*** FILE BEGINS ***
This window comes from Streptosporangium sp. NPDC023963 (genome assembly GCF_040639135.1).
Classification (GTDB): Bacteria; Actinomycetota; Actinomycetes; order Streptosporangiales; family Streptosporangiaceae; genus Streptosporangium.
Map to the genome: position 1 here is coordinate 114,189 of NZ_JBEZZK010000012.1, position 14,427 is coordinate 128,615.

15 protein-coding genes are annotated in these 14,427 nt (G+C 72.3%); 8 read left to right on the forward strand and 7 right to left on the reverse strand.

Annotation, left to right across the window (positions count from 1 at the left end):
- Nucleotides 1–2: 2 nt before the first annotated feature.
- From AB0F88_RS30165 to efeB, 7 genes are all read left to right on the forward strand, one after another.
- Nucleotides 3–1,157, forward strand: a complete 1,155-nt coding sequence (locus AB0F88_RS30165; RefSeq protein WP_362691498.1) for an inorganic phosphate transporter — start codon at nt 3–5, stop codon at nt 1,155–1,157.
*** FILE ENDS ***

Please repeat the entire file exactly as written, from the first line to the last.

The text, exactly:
This window comes from Streptosporangium sp. NPDC023963 (genome assembly GCF_040639135.1).
Classification (GTDB): Bacteria; Actinomycetota; Actinomycetes; order Streptosporangiales; family Streptosporangiaceae; genus Streptosporangium.
Map to the genome: position 1 here is coordinate 114,189 of NZ_JBEZZK010000012.1, position 14,427 is coordinate 128,615.

15 protein-coding genes are annotated in these 14,427 nt (G+C 72.3%); 8 read left to right on the forward strand and 7 right to left on the reverse strand.

Annotation, left to right across the window (positions count from 1 at the left end):
- Nucleotides 1–2: 2 nt before the first annotated feature.
- From AB0F88_RS30165 to efeB, 7 genes are all read left to right on the forward strand, one after another.
- Nucleotides 3–1,157, forward strand: a complete 1,155-nt coding sequence (locus AB0F88_RS30165; RefSeq protein WP_362691498.1) for an inorganic phosphate transporter — start codon at nt 3–5, stop codon at nt 1,155–1,157.